Window Dressing in the Public Sector: A Case Study of China’s Compulsory Education Promotion Program
We examine window dressing phenomenon in the public sector by studying the strategic responses of Chinese local officials to the compulsory education promotion program launched by the central government in the 1990s. According to this program, the Chinese counties should receive inspections on whether the compulsory educational targets were achieved on pre-scheduled time by provincial governments; and failing to pass the inspection would have severe negative career consequences for the county leaders. We find that county-level educational expenditures saw a sustained increase before the inspection, but a sharp drop immediately after the inspection. Local officials who were more likely to be inspected within their tenures window-dressed more aggressively. As a result, middle school enrollment rates declined significantly after the inspection, and rural girls bore the blunt of the decline in school enrollment.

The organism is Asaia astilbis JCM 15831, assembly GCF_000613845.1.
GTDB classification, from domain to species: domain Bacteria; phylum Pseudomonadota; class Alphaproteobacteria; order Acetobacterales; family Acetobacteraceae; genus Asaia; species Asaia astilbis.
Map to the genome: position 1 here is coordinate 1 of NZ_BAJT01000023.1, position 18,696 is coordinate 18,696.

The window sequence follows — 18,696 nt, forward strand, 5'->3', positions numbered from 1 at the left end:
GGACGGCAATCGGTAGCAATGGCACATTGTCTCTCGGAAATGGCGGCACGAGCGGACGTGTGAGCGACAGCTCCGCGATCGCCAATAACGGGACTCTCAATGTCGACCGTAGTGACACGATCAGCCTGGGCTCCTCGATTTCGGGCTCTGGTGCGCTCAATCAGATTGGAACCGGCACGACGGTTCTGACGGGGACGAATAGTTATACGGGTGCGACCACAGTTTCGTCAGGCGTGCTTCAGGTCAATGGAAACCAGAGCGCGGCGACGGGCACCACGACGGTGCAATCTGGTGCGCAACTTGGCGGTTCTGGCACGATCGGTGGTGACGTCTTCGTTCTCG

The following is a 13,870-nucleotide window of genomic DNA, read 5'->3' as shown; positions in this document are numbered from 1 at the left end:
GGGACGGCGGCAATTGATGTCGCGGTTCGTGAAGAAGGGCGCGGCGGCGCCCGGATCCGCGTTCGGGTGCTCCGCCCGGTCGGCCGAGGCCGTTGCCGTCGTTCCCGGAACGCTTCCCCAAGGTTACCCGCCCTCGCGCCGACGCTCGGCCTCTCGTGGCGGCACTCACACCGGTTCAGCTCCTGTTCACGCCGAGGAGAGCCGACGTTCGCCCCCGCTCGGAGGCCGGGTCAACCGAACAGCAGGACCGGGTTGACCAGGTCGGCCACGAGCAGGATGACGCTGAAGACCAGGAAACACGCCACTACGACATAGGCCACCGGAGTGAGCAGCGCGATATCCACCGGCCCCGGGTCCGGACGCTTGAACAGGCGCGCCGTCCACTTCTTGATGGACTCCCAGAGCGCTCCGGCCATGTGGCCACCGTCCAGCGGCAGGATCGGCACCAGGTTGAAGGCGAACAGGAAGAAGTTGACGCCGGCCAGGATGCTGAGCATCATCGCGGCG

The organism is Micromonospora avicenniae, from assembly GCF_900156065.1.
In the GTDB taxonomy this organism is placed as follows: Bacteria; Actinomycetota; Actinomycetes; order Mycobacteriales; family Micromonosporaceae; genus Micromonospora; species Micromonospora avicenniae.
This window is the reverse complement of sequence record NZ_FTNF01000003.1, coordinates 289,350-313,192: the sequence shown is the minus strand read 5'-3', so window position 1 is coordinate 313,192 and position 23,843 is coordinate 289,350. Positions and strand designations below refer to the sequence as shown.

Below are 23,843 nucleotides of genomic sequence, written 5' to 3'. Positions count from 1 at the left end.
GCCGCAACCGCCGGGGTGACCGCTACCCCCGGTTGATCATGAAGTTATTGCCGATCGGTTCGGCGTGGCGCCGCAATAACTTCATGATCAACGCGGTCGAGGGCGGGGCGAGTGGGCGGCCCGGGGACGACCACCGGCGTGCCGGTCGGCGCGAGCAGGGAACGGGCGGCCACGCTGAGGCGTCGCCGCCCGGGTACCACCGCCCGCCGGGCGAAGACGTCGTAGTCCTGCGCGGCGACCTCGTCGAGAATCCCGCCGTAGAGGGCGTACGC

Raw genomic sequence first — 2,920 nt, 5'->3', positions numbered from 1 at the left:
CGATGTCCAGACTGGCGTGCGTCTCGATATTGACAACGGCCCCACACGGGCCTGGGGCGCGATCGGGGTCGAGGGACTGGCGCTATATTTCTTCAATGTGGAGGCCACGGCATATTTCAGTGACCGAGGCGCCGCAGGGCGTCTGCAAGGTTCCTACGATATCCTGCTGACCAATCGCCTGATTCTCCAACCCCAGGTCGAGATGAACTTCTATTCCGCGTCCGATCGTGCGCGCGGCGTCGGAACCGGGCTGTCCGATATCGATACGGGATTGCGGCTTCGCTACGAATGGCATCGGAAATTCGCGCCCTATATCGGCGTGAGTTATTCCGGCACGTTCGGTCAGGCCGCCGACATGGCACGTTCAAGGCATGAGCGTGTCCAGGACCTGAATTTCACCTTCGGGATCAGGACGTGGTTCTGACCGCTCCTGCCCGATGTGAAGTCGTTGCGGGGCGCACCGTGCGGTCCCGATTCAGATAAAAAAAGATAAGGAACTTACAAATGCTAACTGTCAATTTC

We thank seminar participants at Princeton University, Penn-UCSD Conference on Chinese Political Economy, and Peking University for valuable comments and suggestions. All errors remain ours. The views expressed herein are those of the authors and do not necessarily reflect the views of the National Bureau of Economic Research.